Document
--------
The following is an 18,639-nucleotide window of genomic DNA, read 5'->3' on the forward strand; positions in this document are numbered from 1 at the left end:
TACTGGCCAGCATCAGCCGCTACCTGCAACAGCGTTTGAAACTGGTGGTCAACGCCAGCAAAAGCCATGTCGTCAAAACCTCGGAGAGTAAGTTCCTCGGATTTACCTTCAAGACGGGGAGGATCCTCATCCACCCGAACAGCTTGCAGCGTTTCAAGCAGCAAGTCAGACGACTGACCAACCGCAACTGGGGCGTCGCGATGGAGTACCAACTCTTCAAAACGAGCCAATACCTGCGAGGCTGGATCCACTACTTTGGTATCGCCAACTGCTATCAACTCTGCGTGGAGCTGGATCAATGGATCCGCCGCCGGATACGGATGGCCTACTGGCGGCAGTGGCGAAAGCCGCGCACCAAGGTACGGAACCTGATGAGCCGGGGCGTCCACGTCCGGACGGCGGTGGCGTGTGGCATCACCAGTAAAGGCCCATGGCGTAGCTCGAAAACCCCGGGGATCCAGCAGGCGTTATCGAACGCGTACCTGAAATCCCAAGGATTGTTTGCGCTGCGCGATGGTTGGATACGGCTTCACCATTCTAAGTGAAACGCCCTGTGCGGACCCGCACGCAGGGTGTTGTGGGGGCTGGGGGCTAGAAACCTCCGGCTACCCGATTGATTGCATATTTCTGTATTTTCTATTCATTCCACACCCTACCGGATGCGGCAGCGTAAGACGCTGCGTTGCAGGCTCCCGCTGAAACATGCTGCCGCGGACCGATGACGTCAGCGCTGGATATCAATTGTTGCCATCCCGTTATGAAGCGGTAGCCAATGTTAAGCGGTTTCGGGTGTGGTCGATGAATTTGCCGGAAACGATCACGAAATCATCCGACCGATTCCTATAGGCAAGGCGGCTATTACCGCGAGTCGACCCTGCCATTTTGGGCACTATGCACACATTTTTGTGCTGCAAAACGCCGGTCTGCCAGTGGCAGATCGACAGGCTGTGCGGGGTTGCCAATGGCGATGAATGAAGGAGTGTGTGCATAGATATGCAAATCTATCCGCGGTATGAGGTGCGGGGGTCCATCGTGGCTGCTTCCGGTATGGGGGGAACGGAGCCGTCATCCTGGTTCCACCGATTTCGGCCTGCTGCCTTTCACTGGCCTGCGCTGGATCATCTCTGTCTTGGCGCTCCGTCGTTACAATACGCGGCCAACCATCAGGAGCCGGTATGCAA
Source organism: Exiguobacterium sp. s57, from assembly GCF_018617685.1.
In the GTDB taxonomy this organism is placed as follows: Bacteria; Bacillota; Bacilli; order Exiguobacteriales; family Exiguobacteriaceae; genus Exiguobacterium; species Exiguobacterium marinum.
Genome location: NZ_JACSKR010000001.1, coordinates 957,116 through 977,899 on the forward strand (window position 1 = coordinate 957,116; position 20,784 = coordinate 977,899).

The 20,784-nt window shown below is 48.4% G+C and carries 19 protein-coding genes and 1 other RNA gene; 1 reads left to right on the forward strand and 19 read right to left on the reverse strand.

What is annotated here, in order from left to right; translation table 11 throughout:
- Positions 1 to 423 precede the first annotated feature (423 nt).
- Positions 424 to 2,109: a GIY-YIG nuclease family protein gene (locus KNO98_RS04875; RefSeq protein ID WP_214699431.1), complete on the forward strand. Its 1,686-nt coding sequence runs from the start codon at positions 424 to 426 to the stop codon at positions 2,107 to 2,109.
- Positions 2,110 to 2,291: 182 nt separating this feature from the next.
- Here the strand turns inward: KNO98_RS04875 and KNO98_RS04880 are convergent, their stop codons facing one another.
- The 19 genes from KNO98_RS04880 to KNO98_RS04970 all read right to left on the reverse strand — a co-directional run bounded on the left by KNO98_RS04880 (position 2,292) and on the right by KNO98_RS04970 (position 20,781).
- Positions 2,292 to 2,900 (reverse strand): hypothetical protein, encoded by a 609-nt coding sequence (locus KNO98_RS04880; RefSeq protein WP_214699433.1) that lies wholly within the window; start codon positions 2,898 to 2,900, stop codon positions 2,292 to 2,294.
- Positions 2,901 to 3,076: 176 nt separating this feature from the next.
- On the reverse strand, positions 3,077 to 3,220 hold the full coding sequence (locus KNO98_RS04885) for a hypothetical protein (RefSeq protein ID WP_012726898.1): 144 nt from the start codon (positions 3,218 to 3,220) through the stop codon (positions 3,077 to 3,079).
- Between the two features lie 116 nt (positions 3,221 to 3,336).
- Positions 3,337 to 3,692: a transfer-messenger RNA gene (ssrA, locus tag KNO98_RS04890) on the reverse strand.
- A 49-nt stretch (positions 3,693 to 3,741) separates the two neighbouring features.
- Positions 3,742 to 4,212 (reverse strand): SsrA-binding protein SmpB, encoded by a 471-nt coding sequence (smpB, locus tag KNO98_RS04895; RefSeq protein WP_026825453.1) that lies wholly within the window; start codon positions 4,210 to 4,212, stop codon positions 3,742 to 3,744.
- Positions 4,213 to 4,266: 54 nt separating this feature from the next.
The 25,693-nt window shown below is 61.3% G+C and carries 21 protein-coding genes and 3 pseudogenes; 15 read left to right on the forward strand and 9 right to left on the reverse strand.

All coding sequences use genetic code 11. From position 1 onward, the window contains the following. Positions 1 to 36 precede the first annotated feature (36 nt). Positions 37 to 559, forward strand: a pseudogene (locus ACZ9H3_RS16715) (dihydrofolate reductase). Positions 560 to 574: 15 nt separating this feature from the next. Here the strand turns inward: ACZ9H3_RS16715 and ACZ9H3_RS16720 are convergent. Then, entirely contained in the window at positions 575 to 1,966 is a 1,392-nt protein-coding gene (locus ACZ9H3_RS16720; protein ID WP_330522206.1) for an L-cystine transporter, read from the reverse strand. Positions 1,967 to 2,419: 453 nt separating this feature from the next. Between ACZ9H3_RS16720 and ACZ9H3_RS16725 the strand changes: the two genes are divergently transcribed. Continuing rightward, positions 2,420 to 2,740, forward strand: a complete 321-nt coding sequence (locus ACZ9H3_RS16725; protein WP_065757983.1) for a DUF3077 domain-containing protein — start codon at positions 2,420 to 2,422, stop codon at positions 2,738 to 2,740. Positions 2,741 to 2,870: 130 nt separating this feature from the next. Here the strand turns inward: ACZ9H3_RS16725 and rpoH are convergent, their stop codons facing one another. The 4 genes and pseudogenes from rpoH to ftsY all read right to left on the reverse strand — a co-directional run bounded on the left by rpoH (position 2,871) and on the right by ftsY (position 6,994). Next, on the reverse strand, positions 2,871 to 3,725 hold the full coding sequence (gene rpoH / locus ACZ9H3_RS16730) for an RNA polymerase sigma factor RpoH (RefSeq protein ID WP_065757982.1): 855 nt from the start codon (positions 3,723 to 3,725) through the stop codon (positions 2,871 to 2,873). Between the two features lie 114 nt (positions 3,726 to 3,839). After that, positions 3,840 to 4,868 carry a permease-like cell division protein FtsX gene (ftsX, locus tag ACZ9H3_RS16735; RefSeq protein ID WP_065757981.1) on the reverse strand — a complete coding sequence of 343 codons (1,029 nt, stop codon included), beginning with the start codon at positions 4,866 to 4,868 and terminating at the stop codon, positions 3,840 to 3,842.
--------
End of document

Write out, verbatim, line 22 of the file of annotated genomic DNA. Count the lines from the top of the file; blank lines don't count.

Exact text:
All coding sequences use genetic code 11. From position 1 onward, the window contains the following. Positions 1 to 36 precede the first annotated feature (36 nt). Positions 37 to 559, forward strand: a pseudogene (locus ACZ9H3_RS16715) (dihydrofolate reductase). Positions 560 to 574: 15 nt separating this feature from the next. Here the strand turns inward: ACZ9H3_RS16715 and ACZ9H3_RS16720 are convergent. Then, entirely contained in the window at positions 575 to 1,966 is a 1,392-nt protein-coding gene (locus ACZ9H3_RS16720; protein ID WP_330522206.1) for an L-cystine transporter, read from the reverse strand. Positions 1,967 to 2,419: 453 nt separating this feature from the next. Between ACZ9H3_RS16720 and ACZ9H3_RS16725 the strand changes: the two genes are divergently transcribed. Continuing rightward, positions 2,420 to 2,740, forward strand: a complete 321-nt coding sequence (locus ACZ9H3_RS16725; protein WP_065757983.1) for a DUF3077 domain-containing protein — start codon at positions 2,420 to 2,422, stop codon at positions 2,738 to 2,740. Positions 2,741 to 2,870: 130 nt separating this feature from the next. Here the strand turns inward: ACZ9H3_RS16725 and rpoH are convergent, their stop codons facing one another. The 4 genes and pseudogenes from rpoH to ftsY all read right to left on the reverse strand — a co-directional run bounded on the left by rpoH (position 2,871) and on the right by ftsY (position 6,994). Next, on the reverse strand, positions 2,871 to 3,725 hold the full coding sequence (gene rpoH / locus ACZ9H3_RS16730) for an RNA polymerase sigma factor RpoH (RefSeq protein ID WP_065757982.1): 855 nt from the start codon (positions 3,723 to 3,725) through the stop codon (positions 2,871 to 2,873). Between the two features lie 114 nt (positions 3,726 to 3,839). After that, positions 3,840 to 4,868 carry a permease-like cell division protein FtsX gene (ftsX, locus tag ACZ9H3_RS16735; RefSeq protein ID WP_065757981.1) on the reverse strand — a complete coding sequence of 343 codons (1,029 nt, stop codon included), beginning with the start codon at positions 4,866 to 4,868 and terminating at the stop codon, positions 3,840 to 3,842.